Many of the details in the administration's draft proposal follow the broad principles that Obama previously outlined. But the fact the administration is writing its own alternative signaled Obama wants to address immigration sooner rather than later and perhaps was looking to nudge lawmakers to move more quickly.
The tactic could complicate the administration's work with Congress.
David Axelrod, who was a senior adviser to Obama's re-election campaign, acknowledged Monday that it likely was a mistake for news of the Obama immigration plan to be made public.
Appearing on MSNBC, Axelrod said in an interview from Chicago that "the mistake here was to disseminate it so widely within the administration" and said he believes that White House officials would "take it back" if they could.
Republican Rep. Paul Ryan, the Wisconsin lawmaker who was his party's vice presidential nominee last year, said the timing of the leak suggests the White House was looking for "a partisan advantage and not a bipartisan solution."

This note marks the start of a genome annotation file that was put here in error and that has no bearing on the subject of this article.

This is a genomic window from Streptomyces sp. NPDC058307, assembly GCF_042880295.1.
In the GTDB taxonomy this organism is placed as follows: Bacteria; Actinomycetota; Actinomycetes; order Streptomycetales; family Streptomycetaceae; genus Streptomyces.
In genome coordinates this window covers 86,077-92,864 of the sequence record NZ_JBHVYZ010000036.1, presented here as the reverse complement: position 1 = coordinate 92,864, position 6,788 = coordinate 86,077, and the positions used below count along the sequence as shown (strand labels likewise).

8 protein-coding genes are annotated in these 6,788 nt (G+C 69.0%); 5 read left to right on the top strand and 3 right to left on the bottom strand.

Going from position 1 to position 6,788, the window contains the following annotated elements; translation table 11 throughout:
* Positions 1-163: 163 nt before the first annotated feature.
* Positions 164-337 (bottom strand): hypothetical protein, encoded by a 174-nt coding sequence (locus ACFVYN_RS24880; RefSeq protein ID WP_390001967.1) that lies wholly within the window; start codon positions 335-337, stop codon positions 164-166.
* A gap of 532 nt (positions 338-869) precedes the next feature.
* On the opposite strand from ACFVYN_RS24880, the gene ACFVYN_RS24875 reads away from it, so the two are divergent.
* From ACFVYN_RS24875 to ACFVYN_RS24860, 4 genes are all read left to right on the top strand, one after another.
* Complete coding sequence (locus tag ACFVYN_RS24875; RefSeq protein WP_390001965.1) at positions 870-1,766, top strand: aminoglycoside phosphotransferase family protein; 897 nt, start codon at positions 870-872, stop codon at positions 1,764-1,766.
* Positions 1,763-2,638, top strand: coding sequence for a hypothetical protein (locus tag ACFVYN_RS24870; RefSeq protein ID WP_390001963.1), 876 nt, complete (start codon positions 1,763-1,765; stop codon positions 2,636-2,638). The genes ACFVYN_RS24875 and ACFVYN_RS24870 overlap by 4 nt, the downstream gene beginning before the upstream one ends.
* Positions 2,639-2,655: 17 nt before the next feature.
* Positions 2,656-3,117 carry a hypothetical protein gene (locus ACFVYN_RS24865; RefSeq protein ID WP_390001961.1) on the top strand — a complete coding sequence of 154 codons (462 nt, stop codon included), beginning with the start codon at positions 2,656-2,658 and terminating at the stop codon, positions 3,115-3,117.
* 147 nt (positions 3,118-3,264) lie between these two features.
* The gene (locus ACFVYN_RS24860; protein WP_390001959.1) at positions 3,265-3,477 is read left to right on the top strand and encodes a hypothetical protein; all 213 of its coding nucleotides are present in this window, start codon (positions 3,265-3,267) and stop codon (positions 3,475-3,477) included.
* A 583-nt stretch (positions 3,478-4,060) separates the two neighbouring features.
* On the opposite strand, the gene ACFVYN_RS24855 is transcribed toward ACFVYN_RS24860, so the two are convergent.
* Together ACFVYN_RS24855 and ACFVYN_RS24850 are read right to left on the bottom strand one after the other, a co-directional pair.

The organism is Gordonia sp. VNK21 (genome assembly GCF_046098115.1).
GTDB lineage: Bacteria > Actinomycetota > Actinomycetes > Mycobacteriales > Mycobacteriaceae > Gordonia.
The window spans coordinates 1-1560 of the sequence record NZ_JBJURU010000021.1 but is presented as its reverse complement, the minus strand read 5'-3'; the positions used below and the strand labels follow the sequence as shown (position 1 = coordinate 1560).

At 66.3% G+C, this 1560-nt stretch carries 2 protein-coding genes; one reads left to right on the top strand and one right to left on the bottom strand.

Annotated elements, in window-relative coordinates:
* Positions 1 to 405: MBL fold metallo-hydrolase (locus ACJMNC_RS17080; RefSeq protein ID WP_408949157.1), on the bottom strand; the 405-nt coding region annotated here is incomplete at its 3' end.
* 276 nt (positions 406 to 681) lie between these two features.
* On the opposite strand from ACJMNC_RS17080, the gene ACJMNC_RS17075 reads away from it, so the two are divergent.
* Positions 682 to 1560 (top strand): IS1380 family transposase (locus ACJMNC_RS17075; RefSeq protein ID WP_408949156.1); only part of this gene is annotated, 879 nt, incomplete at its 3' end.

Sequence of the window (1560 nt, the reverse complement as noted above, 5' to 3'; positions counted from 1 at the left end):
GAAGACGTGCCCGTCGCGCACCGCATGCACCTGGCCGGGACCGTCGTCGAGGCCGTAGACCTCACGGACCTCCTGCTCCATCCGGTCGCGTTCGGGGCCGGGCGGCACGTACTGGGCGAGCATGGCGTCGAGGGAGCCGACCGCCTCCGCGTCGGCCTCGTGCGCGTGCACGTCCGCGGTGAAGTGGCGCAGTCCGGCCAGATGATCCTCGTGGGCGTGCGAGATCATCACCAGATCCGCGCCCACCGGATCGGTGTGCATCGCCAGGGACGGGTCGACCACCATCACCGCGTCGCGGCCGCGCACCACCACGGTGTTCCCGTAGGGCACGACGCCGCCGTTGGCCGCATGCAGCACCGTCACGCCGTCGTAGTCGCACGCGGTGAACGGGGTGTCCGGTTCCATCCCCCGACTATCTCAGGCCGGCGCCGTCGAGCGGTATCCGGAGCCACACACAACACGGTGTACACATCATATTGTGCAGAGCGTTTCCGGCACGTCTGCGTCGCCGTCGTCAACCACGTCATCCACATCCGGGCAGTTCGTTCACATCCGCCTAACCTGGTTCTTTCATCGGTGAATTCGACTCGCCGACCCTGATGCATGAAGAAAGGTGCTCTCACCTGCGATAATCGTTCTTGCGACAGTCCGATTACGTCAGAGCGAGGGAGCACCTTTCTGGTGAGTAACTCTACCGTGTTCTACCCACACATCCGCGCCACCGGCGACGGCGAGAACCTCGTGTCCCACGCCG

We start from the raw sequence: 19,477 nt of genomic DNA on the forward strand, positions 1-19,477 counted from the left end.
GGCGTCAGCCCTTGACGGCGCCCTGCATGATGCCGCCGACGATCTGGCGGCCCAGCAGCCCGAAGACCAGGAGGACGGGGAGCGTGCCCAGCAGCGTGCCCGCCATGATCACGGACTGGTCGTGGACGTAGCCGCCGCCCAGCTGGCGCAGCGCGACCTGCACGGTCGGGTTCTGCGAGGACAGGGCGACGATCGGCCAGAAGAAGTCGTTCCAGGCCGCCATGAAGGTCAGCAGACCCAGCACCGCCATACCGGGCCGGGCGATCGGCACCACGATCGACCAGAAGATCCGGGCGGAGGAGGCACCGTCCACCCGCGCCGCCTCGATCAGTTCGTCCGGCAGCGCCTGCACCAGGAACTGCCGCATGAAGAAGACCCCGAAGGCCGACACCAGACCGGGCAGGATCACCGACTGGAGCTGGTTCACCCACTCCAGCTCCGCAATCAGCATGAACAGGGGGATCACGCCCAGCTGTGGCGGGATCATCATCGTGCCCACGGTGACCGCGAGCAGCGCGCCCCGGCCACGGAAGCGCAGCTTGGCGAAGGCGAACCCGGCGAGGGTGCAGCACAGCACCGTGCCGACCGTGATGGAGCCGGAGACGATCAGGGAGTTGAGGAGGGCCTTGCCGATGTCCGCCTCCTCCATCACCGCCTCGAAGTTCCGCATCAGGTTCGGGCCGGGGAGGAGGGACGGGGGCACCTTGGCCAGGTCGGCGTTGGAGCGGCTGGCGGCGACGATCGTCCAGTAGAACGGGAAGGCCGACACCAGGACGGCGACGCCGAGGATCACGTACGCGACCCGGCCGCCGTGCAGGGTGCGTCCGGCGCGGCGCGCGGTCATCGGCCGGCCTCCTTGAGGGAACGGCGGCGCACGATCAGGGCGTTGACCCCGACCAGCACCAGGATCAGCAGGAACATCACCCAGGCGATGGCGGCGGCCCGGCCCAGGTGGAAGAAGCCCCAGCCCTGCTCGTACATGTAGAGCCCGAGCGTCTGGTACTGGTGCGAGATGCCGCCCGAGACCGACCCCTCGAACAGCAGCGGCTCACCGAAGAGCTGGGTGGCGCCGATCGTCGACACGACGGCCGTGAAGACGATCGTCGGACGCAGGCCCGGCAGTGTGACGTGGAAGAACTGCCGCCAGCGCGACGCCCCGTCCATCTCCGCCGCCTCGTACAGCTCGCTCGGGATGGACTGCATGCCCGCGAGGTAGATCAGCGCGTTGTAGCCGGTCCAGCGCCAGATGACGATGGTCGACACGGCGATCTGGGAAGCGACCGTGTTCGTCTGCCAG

"Leaking this out does set things in the wrong direction," said Ryan. "There are groups in the House and the Senate working together to get this done and when he does things like this, it makes that much more difficult to do that."
Freshman Rep. Joaquin Castro, D-Texas, called the leaked plan "incomplete" and said both parties in Congress and the White House need to work together on a solution.
"It hasn't happened yet. It will happen before something is acted upon and certainly before something is passed," he said.
Republican Sen. John McCain predicted the administration's efforts would come up short if the White House went forward with a proposal, and he encouraged the White House to give senators a chance to finish their work.